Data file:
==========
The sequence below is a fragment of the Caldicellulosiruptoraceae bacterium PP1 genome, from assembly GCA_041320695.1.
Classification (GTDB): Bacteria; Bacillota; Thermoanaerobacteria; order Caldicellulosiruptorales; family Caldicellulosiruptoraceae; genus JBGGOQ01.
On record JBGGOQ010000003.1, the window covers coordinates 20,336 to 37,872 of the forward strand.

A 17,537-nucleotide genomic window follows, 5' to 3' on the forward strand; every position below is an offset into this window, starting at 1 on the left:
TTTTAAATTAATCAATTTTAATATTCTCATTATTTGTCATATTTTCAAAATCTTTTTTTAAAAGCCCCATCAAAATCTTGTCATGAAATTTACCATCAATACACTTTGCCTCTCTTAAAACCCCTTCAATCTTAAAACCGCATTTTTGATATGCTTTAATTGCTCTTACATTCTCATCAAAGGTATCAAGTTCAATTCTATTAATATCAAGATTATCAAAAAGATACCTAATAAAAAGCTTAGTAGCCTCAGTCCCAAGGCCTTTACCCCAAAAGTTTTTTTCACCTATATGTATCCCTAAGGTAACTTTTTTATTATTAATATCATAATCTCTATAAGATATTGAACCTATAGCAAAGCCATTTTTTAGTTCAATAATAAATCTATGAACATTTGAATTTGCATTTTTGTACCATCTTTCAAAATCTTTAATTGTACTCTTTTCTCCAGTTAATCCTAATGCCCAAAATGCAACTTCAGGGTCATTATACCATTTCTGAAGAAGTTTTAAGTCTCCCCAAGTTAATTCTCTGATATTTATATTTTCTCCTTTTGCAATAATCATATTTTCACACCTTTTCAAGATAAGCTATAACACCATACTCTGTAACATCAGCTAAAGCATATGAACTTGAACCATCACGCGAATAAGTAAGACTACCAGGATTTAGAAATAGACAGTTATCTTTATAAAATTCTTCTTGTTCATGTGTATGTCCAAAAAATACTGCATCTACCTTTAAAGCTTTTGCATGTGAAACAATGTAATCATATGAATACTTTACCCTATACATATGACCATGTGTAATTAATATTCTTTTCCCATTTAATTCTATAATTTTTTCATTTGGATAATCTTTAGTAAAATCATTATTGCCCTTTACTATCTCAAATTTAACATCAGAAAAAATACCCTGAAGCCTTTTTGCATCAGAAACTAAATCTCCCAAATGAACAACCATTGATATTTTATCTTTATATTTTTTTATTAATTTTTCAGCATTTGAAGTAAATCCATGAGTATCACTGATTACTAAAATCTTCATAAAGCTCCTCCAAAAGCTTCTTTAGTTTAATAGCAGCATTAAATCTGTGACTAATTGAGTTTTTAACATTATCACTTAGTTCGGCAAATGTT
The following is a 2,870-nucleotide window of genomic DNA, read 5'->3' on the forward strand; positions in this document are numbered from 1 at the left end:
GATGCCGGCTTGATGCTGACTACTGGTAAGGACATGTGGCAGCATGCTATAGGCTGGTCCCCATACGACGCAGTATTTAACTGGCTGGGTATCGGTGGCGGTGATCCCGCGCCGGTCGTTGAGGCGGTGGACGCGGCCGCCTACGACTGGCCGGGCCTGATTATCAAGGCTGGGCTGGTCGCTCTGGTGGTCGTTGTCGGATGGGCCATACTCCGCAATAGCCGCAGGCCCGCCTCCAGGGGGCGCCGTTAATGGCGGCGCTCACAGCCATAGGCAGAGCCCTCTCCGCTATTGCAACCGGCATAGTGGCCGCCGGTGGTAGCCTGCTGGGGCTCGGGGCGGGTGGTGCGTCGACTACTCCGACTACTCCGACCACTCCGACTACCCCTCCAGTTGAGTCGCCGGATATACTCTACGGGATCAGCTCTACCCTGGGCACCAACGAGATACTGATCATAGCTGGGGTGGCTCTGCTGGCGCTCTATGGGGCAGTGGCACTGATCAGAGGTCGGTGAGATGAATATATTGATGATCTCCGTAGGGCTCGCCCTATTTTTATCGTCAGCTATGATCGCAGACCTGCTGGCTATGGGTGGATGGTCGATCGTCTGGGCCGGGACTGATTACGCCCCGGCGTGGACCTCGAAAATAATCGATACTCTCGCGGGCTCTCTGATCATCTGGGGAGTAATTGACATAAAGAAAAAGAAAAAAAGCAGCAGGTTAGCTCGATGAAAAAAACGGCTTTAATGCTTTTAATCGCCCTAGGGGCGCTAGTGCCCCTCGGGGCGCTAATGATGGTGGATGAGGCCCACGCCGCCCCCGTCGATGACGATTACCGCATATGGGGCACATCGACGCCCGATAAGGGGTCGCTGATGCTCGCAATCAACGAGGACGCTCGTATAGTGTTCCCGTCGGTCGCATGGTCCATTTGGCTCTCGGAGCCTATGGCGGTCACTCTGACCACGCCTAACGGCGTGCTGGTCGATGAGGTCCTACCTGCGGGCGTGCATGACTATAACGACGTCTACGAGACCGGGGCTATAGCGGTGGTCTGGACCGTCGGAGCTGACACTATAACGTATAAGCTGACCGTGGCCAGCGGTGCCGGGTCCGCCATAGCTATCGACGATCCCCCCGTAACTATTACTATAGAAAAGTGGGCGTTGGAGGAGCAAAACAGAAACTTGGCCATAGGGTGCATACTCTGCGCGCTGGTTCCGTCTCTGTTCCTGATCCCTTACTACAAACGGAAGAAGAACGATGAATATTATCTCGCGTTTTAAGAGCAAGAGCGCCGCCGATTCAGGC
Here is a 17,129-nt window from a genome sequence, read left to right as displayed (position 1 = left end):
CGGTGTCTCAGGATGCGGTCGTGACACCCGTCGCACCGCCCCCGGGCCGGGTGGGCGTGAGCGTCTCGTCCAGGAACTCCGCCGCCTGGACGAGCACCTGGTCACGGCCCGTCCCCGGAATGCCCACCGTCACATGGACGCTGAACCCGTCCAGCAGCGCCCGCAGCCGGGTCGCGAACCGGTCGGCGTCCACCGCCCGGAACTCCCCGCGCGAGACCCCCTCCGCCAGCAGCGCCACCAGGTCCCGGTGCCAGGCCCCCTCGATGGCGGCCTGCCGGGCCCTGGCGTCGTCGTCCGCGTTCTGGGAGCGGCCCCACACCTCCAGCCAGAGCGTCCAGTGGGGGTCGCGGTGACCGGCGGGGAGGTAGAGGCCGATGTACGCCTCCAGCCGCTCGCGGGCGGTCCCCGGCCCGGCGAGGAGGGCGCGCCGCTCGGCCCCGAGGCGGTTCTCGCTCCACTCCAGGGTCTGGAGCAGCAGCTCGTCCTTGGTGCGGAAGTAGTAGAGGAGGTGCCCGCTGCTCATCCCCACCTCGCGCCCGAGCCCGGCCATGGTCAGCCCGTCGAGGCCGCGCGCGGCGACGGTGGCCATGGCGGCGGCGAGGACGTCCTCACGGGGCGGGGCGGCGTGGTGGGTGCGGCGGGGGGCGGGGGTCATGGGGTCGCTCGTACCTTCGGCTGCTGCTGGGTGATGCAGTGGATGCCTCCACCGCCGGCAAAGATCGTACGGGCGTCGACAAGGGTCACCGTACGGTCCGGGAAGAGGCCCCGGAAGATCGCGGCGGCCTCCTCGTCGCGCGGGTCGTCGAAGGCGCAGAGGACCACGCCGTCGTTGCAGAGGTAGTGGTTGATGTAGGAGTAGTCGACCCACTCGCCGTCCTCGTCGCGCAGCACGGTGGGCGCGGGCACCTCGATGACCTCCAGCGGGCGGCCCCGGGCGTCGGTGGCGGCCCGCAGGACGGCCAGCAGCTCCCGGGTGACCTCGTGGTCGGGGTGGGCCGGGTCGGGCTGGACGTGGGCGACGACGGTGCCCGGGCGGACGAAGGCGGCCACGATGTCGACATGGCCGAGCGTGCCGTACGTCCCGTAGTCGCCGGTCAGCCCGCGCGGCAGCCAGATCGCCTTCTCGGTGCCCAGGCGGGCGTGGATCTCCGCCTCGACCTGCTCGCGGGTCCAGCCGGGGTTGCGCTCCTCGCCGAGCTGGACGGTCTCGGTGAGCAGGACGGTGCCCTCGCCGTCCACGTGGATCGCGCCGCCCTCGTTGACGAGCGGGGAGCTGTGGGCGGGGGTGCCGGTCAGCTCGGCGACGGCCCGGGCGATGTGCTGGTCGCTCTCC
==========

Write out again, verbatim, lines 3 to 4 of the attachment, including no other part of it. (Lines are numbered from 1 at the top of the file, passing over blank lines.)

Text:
On record JBGGOQ010000003.1, the window covers coordinates 20,336 to 37,872 of the forward strand.

A 17,537-nucleotide genomic window follows, 5' to 3' on the forward strand; every position below is an offset into this window, starting at 1 on the left: